Woman in a Dressing Gown
Anthony Quayle and Sylvia Sims star in this 1950s British drama about marital strife. Fed up with his wife Amy (Yvonne Mitchell)’s frumpy appearance and bad housekeeping skills, long-married Jim Preston begins an affair with co-worker Georgie, who threatens to break it off unless Jim divorces his wife. Shocked and distressed by Jim’s request, Amy quickly vows to change her slovenly ways, setting out to win back the man she loves, whatever it takes.
Sparrows Can’t Sing
Early 1960s Cockney comedy directed by Joan Littlewood. Returning home from sea after two years, Charlie Gooding (James Booth) finds his home demolished and his wife Maggie (Barbara Windsor) missing. When he finally tracks her down, she's moved in with bus driver Bert (George Sewell) and has a new baby, the parentage of whom is in doubt. As Charlie attempts to win his wife back, his explosive temper soon threatens to undo all his good work.
What’s it all about, Alfie? Michael Caine plays a cold-hearted serial seducer in this Swinging Sixties classic, nominated for five Oscars. Julia Foster, Vivien Merchant, Shelly Winters, Jane Asher and Millicent Martin co-star.
A young mother has to fend for herself when her brutal husband is jailed. Carol White, Terence Stamp and John Bindon star.
This Is My Street
After moving into a boarding house, Harry tries to seduce Margery, the woman who lives next door with her daughter and husband. She ignores his advances but finally gives in after he helps find her lost daughter. Bored with Marjery, he turns his attentions to her educated sister. Marjery tries to expose the Harry… Ian Hendry, June Ritchie and John Hurt star.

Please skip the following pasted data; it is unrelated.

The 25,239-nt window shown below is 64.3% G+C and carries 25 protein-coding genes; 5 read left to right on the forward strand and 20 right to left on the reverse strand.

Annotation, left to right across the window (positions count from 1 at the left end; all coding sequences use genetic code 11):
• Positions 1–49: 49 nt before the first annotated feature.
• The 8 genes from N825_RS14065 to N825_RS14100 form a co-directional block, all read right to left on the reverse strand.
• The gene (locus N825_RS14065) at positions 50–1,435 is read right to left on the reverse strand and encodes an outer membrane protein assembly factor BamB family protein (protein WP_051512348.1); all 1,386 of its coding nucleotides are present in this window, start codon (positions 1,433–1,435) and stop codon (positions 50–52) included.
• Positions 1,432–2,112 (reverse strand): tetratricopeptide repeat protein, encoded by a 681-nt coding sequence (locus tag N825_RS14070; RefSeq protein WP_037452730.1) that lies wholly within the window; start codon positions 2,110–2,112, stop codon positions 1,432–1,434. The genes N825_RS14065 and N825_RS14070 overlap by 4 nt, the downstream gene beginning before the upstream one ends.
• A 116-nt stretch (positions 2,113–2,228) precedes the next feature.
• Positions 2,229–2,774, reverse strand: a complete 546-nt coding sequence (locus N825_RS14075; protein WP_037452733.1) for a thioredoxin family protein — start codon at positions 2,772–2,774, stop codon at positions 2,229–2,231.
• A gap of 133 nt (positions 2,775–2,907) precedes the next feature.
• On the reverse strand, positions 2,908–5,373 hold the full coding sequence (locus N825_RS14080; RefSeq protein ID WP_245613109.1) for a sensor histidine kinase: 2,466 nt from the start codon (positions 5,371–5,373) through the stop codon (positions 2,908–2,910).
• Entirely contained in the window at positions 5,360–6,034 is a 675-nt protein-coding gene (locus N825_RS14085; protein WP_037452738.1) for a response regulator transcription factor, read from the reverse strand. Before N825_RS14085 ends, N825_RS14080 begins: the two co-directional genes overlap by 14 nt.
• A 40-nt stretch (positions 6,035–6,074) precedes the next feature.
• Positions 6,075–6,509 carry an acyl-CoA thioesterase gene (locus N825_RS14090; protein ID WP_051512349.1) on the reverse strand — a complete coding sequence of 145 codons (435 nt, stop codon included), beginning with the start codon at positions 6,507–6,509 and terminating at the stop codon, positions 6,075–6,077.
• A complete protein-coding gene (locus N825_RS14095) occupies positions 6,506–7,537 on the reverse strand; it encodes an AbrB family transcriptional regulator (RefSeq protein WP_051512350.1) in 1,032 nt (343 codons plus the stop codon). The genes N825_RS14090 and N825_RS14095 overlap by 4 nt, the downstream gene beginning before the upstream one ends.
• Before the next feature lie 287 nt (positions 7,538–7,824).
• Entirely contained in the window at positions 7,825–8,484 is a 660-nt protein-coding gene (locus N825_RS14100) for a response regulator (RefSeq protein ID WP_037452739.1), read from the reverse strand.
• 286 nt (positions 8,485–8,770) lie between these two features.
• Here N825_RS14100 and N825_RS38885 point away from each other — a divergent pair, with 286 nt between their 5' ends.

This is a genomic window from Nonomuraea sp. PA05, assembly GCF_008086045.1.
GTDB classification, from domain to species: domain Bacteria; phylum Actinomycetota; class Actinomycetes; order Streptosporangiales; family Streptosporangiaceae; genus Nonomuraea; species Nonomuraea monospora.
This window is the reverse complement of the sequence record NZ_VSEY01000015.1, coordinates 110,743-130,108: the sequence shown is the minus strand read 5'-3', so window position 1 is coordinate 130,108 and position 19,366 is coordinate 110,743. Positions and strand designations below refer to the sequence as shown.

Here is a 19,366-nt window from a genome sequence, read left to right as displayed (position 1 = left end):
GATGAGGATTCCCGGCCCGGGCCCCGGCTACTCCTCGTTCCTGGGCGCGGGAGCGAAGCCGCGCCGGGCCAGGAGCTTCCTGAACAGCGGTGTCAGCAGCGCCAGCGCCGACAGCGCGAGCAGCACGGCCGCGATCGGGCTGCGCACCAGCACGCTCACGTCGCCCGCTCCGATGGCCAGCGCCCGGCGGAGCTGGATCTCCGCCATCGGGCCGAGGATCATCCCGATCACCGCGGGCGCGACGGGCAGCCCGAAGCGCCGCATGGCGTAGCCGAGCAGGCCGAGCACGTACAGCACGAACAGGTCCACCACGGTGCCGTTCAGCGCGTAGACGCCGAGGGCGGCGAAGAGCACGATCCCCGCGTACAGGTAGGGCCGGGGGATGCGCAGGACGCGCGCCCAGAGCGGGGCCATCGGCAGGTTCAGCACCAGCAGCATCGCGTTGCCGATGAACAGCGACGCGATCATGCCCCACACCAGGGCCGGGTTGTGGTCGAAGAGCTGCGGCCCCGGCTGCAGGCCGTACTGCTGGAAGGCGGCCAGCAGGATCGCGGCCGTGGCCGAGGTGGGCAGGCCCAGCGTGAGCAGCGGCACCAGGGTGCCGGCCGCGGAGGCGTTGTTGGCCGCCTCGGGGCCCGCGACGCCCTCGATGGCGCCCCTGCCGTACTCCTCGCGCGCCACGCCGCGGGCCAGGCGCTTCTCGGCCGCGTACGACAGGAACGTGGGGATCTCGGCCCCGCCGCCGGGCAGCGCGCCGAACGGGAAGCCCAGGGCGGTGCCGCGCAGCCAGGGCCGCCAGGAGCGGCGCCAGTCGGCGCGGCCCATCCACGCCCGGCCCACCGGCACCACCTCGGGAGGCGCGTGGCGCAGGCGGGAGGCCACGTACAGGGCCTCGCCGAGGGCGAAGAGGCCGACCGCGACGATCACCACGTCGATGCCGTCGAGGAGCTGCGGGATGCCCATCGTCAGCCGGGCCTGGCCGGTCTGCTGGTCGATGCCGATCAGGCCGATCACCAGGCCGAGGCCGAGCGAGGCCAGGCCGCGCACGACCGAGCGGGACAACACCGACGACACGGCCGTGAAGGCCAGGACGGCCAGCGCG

The Loneliness of the Long Distance Runner
With a screenplay by Alan Sillitoe and direction from Tony Richardson, this 1962 British classic stars Tom Courtenay as a young rebel sent to borstal for petty crimes. Here, he discovers a gift for cross-country running – and during his runs thinks back over the events that tore his family apart. Michael Redgrave, James Bolam and John Thaw co-star.
Saturday Night and Sunday Morning
In the industrial streets of Nottingham, Arthur Seaton (Albert Finney) spends his days at the factory, his evenings in the local pubs and his nights in the arms of another man’s wife. When he meets Doreen however, he is forced to reconsider his devil-may-care attitude. Based on the Alan Sillitoe’s largely autobiographical novel, the anti-establishment energy, gritty realism and outspoken working-class hero make this ground-breaking British film timeless. With Shirley Anne Field
Spring & Port Wine
A Lancashire lass refuses to eat her supper. Her father insists that she ingest every bite. This minor incident snowballs into trouble. 1969 British comedy boasting the rare spectacle of James Mason starring alongside the crop of British sitcom talent – including Diane Coupland, Rodney Bewes, Hannah Gordon and Arthur Lowe! Also starring Susan George, the plot revolves around a family desperately struggling to free itself from the influence of a tyrannical and fanatically religious father.